The last principle in the Red Degree is the also the one that I struggle the most with. Keep it simple Stupid (KISS) is an old saying and it is good advice in a number of situations. It basically says that when you have two solutions, the simplest one is preferred.
The reason that I struggle with this rule is probably pretty common. Like most software developers I like complicated problems. If I find myself working on something boring and mundane I will frequently try and find a way to make it more interesting by finding an “elegant” or “efficient” or “reusable” solution. Note that I put quotation marks around elegant, efficient and re-usable because they are just the excuses that I use to justify my actions.
The reality is that the client shouldn’t have to pay for a solution that does anything more than solve their needs. If the client wants a website that they can use to edit a table or two in a database then they shouldn’t have to pay extra just because the system is designed to allow the developer to easily swap out the database for an XML file or change the interface to an integrated Outlook plug-in.
You may think (as I have been prone to) that making the system more flexible will result in a system that is easier to maintain. In fact, usually the opposite is true. If it will take more than a glance for a maintenance programmer to understand how all of the pieces fit together and where potential problems might lie then you are costing the client again. If a maintenance developer needs to hunt you down and ask questions then you are costing the client even more.
Having said all of that Albert Einstein once said “Everything should be made as simple as possible, but not simpler.” There are reasons for complexity. Sometimes it DOES actually add to the maintainability of the solution. If new features can be added very quickly by leveraging existing code then the business gains an advantage in software flexibility. Sometimes it CAN make a solution more readable by abstracting away unnecessary details. Good naming conventions go a very long way towards this goal.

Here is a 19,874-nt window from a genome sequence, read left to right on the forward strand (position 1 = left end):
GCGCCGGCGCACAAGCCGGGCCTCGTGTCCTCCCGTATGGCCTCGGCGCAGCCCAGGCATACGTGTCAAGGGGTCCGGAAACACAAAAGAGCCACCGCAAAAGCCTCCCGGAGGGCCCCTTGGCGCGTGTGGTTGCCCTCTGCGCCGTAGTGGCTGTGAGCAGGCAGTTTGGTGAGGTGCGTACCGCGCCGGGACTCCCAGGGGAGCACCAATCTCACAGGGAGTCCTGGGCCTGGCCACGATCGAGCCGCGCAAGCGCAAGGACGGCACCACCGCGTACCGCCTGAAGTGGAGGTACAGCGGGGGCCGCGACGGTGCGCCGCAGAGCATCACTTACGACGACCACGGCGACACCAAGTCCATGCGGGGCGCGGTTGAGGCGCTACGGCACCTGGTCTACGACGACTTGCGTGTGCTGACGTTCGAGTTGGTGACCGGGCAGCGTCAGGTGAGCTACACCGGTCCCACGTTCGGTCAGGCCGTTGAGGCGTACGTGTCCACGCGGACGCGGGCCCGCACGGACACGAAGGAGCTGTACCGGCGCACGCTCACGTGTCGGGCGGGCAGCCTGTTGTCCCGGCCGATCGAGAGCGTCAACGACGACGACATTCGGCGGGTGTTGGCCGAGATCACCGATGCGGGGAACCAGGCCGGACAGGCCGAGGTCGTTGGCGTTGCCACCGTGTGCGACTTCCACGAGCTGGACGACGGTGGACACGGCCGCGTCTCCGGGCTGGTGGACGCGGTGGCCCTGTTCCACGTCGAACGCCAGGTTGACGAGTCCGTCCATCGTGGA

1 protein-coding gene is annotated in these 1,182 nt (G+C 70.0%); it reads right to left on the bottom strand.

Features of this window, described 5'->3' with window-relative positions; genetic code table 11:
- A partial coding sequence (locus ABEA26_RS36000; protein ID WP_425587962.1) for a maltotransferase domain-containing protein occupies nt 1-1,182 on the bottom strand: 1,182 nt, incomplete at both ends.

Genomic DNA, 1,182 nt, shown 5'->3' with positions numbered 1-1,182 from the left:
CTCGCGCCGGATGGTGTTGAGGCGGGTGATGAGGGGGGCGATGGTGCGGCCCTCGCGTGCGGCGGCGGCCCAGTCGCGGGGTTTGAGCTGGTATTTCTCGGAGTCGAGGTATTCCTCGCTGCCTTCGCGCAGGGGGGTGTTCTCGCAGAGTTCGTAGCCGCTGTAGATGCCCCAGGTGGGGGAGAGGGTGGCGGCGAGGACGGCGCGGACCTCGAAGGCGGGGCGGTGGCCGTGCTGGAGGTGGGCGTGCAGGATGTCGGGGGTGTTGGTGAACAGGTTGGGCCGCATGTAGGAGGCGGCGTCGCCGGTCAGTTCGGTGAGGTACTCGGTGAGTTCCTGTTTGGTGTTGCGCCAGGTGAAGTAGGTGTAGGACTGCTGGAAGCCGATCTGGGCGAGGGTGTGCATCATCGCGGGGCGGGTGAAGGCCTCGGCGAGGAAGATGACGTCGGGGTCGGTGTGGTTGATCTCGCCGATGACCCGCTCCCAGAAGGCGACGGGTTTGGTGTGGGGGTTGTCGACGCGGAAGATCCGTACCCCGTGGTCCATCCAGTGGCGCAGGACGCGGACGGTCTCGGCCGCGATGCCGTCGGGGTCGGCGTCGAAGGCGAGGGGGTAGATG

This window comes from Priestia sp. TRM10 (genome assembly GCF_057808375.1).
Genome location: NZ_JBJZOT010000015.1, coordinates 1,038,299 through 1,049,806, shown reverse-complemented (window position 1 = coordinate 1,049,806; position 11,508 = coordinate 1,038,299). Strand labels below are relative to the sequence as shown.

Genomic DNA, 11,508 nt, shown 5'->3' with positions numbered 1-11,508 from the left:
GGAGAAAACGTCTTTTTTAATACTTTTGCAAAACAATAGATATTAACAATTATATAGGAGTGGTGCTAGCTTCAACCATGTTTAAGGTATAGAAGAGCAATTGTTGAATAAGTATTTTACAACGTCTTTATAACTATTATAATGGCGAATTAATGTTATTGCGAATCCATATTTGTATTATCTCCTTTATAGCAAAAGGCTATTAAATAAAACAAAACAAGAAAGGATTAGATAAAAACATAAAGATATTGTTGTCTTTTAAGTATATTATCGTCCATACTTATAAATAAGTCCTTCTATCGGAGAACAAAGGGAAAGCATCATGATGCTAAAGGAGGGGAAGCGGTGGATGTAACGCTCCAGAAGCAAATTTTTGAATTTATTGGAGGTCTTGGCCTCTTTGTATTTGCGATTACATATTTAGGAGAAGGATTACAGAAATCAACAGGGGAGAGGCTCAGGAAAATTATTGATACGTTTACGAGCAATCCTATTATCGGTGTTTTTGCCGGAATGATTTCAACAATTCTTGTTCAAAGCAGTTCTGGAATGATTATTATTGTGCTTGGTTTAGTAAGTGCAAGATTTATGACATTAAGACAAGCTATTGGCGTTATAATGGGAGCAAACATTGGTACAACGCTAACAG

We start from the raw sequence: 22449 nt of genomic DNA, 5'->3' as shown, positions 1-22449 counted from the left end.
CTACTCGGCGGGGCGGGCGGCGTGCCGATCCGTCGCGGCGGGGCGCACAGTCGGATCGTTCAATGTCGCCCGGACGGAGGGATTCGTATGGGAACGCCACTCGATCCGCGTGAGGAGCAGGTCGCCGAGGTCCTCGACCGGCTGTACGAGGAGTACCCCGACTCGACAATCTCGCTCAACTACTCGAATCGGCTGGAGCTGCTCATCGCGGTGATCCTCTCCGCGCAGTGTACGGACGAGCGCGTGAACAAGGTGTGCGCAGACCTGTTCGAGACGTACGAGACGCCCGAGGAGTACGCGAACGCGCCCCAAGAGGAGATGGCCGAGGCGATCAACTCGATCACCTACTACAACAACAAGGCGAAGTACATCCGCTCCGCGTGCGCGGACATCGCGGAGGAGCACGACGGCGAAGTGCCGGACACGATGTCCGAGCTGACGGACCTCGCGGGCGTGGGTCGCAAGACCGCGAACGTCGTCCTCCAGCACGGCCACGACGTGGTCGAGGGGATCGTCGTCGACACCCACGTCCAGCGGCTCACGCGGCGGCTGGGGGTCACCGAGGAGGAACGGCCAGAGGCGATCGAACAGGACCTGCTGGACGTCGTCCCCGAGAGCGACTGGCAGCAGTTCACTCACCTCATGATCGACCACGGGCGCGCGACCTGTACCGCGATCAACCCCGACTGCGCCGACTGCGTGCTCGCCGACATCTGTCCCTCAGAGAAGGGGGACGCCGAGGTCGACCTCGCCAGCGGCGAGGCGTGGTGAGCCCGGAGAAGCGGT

KISS can conflict with DRY in a surprising number of ways. After all, if you have multiple classes with the same method in them then DRY says you should extract a common base-class for them (or find some other way to prevent the duplication). It is debatable but I’d say that is moving away from the simplest solution and towards a more complex one. Now someone trying to understand the code needs to look in two places to understand each concept but they need make only one change to affect multiple concepts.
In order to try and control your urges to “make it more interesting” you can employ frequent Code Reviews. If asked to perform a Code Review try to get as much information from the code in a few seconds as you can. If you can’t explain what is going on at a glance there may be an issue (or you may be dealing with a particularly complex problem). The most frequent form of Code Review that you can do is to practice Pair Programming.
One of my favourite articles to address KISS and the developers tendencies to violate this principle is Programming Sucks! Or At Least, It Ought To by Alex Papadimoulis. I’ll leave you with the final paragraph from that article which is a nice sobering thought:
At the end of the day, the best programmers are not the ones that create the most beautifully-elegant, exceedingly-innovative code. The true rockstars can deliver software before deadlines, under budget, and that does exactly what the business needs. And those are the type we should all strive to be.
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